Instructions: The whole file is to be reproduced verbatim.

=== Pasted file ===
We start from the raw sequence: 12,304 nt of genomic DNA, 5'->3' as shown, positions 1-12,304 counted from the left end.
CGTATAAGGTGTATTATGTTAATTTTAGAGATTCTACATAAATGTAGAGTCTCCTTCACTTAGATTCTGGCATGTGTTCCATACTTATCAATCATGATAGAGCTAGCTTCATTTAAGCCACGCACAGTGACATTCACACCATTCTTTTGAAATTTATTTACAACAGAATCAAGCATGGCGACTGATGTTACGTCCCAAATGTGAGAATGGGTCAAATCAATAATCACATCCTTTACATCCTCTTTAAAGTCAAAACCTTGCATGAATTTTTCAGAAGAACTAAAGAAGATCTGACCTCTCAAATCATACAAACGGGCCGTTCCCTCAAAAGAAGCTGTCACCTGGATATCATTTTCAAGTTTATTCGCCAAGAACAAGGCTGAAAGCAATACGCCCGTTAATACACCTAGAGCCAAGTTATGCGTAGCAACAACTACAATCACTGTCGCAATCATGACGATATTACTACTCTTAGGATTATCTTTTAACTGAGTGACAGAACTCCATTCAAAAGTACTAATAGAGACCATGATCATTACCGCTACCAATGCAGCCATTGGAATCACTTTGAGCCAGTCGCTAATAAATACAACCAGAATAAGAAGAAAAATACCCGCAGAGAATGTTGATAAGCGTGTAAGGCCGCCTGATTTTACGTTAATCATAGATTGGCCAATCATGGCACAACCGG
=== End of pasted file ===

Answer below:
We start from the raw sequence: 12,304 nt of genomic DNA, 5'->3' as shown, positions 1-12,304 counted from the left end.
CGTATAAGGTGTATTATGTTAATTTTAGAGATTCTACATAAATGTAGAGTCTCCTTCACTTAGATTCTGGCATGTGTTCCATACTTATCAATCATGATAGAGCTAGCTTCATTTAAGCCACGCACAGTGACATTCACACCATTCTTTTGAAATTTATTTACAACAGAATCAAGCATGGCGACTGATGTTACGTCCCAAATGTGAGAATGGGTCAAATCAATAATCACATCCTTTACATCCTCTTTAAAGTCAAAACCTTGCATGAATTTTTCAGAAGAACTAAAGAAGATCTGACCTCTCAAATCATACAAACGGGCCGTTCCCTCAAAAGAAGCTGTCACCTGGATATCATTTTCAAGTTTATTCGCCAAGAACAAGGCTGAAAGCAATACGCCCGTTAATACACCTAGAGCCAAGTTATGCGTAGCAACAACTACAATCACTGTCGCAATCATGACGATATTACTACTCTTAGGATTATCTTTTAACTGAGTGACAGAACTCCATTCAAAAGTACTAATAGAGACCATGATCATTACCGCTACCAATGCAGCCATTGGAATCACTTTGAGCCAGTCGCTAATAAATACAACCAGAATAAGAAGAAAAATACCCGCAGAGAATGTTGATAAGCGTGTAAGGCCGCCTGATTTTACGTTAATCATAGATTGGCCAATCATGGCACAACCGG